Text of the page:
Any or all forward-looking statements may turn out to be wrong. They can be affected by inaccurate assumptions or by known or unknown risks and uncertainties. Many such factors will be important in determining the actual future results of MetLife, Inc., its subsidiaries and affiliates. These statements are based on current expectations and the current economic environment. They involve a number of risks and uncertainties that are difficult to predict. These statements are not guarantees of future performance. Actual results could differ materially from those expressed or implied in the forward-looking statements. Risks, uncertainties, and other factors that might cause such differences include the risks, uncertainties and other factors identified in MetLife, Inc.’s filings with the U.S. Securities and Exchange Commission (the “SEC”). These factors include: (1) difficult conditions in the global capital markets; (2) increased volatility and disruption of the capital and credit markets, which may affect our ability to meet liquidity needs and access capital, including through our credit facilities, generate fee income and market-related revenue and finance statutory reserve requirements and may require us to pledge collateral or make payments related to declines in value of specified assets, including assets supporting risks ceded to certain of our captive reinsurers or hedging arrangements associated with those risks; (3) exposure to financial and capital market risk, including as a result of the disruption in Europe and possible withdrawal of one or more countries from the Euro zone; (4) impact of comprehensive financial services regulation reform on us, as a potential non-bank systemically important financial institution, or otherwise; (5) numerous rulemaking initiatives required or permitted by the Dodd-Frank Wall Street Reform and Consumer Protection Act which may impact how we conduct our business, including those compelling the liquidation of certain financial institutions; (6) regulatory, legislative or tax changes relating to our insurance, international, or other operations that may affect the cost of, or demand for, our products or services, or increase the cost or administrative burdens of providing benefits to employees; (7) adverse results or other consequences from litigation, arbitration or regulatory investigations; (8) potential liquidity and other risks resulting from our participation in a securities lending program and other transactions; (9) investment losses and defaults, and changes to investment valuations; (10) changes in assumptions related to investment valuations, deferred policy acquisition costs, deferred sales inducements, value of business acquired or goodwill; (11) impairments of goodwill and realized losses or market value impairments to illiquid assets; (12) defaults on our mortgage loans; (13) the defaults or deteriorating credit of other financial institutions that could adversely affect us; (14) economic, political, legal, currency and other risks relating to our international operations, including with respect to fluctuations of exchange rates; (15) downgrades in our claims paying ability, financial strength or credit ratings; (16) a deterioration in the experience of the “closed block” established in connection with the reorganization of Metropolitan Life Insurance Company; (17) availability and effectiveness of reinsurance or indemnification arrangements, as well as any default or failure of counterparties to perform; (18) differences between actual claims experience and underwriting and reserving assumptions; (19) ineffectiveness of risk management policies and procedures; (20) catastrophe losses; (21) increasing cost and limited market capacity for statutory life insurance reserve financings; (22) heightened competition, including with respect to pricing, entry of new competitors, consolidation of distributors, the development of new products by new and existing competitors, and for personnel; (23) exposure to losses related to variable annuity guarantee benefits, including from significant and sustained downturns or extreme volatility in equity markets, reduced interest rates, unanticipated policyholder behavior, mortality or longevity, and the adjustment for nonperformance risk; (24) our ability to address unforeseen liabilities, asset impairments, or rating actions arising from acquisitions or dispositions, including our acquisition of American Life Insurance Company and Delaware American Life Insurance Company (collectively, “ALICO”) and to successfully integrate and manage the growth of acquired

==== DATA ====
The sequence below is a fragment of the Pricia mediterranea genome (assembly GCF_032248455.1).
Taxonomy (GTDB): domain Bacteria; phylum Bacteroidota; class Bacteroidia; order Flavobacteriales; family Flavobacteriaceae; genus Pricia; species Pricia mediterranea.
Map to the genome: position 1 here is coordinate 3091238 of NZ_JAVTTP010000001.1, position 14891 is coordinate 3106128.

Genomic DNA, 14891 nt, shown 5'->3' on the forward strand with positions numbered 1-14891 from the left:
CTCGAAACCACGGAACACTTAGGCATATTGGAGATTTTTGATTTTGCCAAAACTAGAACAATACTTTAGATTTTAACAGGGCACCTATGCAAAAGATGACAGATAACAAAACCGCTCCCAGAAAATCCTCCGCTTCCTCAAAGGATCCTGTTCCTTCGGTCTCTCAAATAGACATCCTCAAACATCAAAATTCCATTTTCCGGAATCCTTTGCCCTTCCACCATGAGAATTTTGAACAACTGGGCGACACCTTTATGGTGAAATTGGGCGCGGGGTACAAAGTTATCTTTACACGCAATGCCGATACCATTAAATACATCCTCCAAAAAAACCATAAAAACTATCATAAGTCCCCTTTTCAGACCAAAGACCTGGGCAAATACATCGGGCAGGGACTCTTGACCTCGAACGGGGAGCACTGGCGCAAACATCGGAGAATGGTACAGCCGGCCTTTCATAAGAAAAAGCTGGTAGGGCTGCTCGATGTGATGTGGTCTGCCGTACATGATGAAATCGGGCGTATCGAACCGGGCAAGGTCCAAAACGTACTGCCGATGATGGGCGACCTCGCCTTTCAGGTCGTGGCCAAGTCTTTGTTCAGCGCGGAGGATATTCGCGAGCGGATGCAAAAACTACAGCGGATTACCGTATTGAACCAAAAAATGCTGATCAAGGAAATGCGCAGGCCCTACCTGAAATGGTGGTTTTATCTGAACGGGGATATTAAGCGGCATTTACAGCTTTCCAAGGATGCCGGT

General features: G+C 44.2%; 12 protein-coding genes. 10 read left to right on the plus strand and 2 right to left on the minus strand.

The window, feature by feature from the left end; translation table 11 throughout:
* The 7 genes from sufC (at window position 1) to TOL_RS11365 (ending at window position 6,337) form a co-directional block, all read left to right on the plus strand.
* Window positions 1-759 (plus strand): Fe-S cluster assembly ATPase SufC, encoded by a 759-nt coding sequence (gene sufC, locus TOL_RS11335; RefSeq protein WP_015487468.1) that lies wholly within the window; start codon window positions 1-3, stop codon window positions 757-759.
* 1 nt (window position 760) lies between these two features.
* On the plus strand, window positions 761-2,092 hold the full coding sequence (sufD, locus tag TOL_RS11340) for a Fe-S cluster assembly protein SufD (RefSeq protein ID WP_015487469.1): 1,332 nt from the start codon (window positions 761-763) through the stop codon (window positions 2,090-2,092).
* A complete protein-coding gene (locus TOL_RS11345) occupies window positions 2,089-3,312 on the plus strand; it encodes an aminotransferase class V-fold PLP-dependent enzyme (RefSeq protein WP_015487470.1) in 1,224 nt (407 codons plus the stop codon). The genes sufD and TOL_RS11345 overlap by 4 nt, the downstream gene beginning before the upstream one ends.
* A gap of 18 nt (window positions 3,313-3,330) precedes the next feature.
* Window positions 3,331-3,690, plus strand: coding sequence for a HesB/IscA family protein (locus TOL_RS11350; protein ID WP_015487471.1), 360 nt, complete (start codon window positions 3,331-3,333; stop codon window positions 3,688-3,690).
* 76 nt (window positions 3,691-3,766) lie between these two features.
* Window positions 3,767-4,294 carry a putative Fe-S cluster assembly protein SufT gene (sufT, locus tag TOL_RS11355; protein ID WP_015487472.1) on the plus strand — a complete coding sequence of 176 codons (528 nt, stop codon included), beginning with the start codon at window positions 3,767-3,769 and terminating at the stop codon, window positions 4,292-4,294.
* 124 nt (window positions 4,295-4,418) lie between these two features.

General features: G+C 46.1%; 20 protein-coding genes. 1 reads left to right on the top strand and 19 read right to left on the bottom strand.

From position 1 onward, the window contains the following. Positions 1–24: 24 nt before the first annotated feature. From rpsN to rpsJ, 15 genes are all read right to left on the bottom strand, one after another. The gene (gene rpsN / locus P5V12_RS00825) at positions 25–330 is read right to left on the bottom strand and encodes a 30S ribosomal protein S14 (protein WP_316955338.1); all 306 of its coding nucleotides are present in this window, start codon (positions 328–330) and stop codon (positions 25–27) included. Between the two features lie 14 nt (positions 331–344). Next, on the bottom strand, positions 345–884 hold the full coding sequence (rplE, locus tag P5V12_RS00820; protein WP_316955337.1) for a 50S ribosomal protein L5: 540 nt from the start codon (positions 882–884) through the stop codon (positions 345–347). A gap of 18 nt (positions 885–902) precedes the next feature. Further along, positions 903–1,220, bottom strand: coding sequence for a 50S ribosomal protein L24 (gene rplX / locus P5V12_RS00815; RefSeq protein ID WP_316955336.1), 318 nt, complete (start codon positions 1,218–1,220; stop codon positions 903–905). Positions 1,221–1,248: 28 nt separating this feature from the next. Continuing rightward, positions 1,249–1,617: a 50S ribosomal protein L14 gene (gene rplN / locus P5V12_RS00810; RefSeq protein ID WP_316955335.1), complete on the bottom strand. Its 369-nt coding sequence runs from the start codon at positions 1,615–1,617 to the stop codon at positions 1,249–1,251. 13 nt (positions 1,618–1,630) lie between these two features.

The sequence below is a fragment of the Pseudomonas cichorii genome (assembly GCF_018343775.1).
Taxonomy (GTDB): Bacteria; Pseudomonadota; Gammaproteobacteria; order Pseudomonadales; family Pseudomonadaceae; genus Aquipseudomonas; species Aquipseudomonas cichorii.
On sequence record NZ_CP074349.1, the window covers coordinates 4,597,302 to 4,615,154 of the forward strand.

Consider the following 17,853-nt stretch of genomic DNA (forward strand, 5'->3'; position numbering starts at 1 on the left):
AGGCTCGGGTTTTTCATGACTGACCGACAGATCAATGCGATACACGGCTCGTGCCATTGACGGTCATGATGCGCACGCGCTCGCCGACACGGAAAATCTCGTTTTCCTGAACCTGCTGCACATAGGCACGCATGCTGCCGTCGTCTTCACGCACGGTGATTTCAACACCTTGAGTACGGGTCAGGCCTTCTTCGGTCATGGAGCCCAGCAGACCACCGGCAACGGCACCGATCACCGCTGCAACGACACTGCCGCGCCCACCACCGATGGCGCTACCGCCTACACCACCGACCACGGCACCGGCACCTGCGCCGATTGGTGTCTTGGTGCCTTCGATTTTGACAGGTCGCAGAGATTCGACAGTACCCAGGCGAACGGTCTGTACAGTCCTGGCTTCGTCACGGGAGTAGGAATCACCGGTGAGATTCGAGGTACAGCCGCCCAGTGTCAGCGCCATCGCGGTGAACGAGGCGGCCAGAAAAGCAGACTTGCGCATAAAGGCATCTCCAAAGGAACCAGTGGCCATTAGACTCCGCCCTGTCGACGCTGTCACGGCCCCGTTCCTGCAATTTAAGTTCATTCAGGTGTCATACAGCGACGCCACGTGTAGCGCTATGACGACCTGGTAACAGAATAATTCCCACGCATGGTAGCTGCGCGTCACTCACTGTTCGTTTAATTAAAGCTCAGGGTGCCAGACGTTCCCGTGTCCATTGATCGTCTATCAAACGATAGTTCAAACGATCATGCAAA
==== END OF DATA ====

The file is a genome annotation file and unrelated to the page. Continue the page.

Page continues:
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businesses with minimal disruption; (25) uncertainty with respect to the outcome of the closing agreement entered into with the United States Internal Revenue Service in connection with the acquisition of ALICO; (26) the dilutive impact on our stockholders resulting from the settlement of our outstanding common equity units; (27) regulatory and other restrictions affecting MetLife, Inc.’s ability to pay dividends and repurchase common stock; (28) MetLife, Inc.’s primary reliance, as a holding company, on dividends from its subsidiaries to meet debt payment obligations and the applicable regulatory restrictions on the ability of the subsidiaries to pay such dividends; (29) the possibility that MetLife, Inc.’s Board of Directors may control the outcome of stockholder votes through the voting provisions of the MetLife Policyholder Trust; (30) changes in accounting standards, practices and/or policies; (31) increased expenses relating to pension and postretirement benefit plans, as well as health care and other employee benefits; (32) inability to protect our intellectual property rights or claims of infringement of the intellectual property rights of others; (33) inability to attract and retain sales representatives; (34) provisions of laws and our incorporation documents may delay, deter or prevent takeovers and corporate combinations involving MetLife; (35) the effects of business disruption or economic contraction due to disasters such as terrorist attacks, cyberattacks, other hostilities, or natural catastrophes, including any related impact on the value of our investment portfolio, our disaster recovery systems, cyber- or other information security systems and management continuity planning; (36) the effectiveness of our programs and practices in avoiding giving our associates incentives to take excessive risks; and (37) other risks and uncertainties described from time to time in MetLife, Inc.’s filings with the SEC.